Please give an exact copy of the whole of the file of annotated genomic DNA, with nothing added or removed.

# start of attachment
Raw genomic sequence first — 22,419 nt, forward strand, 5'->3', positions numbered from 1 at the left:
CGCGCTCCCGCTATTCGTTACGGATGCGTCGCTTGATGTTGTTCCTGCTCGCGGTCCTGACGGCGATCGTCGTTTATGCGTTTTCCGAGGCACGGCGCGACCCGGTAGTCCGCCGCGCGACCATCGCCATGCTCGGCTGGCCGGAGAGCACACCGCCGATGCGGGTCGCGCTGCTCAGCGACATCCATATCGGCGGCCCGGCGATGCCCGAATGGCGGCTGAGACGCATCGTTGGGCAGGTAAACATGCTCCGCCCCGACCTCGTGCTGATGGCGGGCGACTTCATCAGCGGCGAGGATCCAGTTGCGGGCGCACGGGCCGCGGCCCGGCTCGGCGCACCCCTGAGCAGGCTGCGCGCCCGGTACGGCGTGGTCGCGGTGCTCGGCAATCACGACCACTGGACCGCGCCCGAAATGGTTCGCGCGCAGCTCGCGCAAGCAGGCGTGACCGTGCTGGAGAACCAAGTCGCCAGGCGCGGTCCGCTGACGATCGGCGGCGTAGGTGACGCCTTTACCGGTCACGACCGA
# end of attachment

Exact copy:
Raw genomic sequence first — 22,419 nt, forward strand, 5'->3', positions numbered from 1 at the left:
CGCGCTCCCGCTATTCGTTACGGATGCGTCGCTTGATGTTGTTCCTGCTCGCGGTCCTGACGGCGATCGTCGTTTATGCGTTTTCCGAGGCACGGCGCGACCCGGTAGTCCGCCGCGCGACCATCGCCATGCTCGGCTGGCCGGAGAGCACACCGCCGATGCGGGTCGCGCTGCTCAGCGACATCCATATCGGCGGCCCGGCGATGCCCGAATGGCGGCTGAGACGCATCGTTGGGCAGGTAAACATGCTCCGCCCCGACCTCGTGCTGATGGCGGGCGACTTCATCAGCGGCGAGGATCCAGTTGCGGGCGCACGGGCCGCGGCCCGGCTCGGCGCACCCCTGAGCAGGCTGCGCGCCCGGTACGGCGTGGTCGCGGTGCTCGGCAATCACGACCACTGGACCGCGCCCGAAATGGTTCGCGCGCAGCTCGCGCAAGCAGGCGTGACCGTGCTGGAGAACCAAGTCGCCAGGCGCGGTCCGCTGACGATCGGCGGCGTAGGTGACGCCTTTACCGGTCACGACCGA